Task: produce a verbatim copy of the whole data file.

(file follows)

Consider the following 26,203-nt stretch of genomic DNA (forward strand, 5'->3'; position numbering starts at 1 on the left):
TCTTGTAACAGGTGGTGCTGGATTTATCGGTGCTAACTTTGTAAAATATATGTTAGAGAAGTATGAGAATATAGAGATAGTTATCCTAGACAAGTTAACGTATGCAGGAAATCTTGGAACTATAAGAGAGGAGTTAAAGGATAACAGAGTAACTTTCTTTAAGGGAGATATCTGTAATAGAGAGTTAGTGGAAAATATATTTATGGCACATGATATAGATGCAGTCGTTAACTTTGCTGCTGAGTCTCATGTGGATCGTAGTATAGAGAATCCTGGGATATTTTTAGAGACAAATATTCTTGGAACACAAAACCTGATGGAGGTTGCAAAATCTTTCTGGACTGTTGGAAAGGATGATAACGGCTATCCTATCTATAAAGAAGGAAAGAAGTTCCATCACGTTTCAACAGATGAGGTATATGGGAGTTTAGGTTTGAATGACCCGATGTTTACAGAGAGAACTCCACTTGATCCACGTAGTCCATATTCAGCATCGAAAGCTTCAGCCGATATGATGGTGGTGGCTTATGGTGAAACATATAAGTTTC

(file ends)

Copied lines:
Consider the following 26,203-nt stretch of genomic DNA (forward strand, 5'->3'; position numbering starts at 1 on the left):
TCTTGTAACAGGTGGTGCTGGATTTATCGGTGCTAACTTTGTAAAATATATGTTAGAGAAGTATGAGAATATAGAGATAGTTATCCTAGACAAGTTAACGTATGCAGGAAATCTTGGAACTATAAGAGAGGAGTTAAAGGATAACAGAGTAACTTTCTTTAAGGGAGATATCTGTAATAGAGAGTTAGTGGAAAATATATTTATGGCACATGATATAGATGCAGTCGTTAACTTTGCTGCTGAGTCTCATGTGGATCGTAGTATAGAGAATCCTGGGATATTTTTAGAGACAAATATTCTTGGAACACAAAACCTGATGGAGGTTGCAAAATCTTTCTGGACTGTTGGAAAGGATGATAACGGCTATCCTATCTATAAAGAAGGAAAGAAGTTCCATCACGTTTCAACAGATGAGGTATATGGGAGTTTAGGTTTGAATGACCCGATGTTTACAGAGAGAACTCCACTTGATCCACGTAGTCCATATTCAGCATCGAAAGCTTCAGCCGATATGATGGTGGTGGCTTATGGTGAAACATATAAGTTTC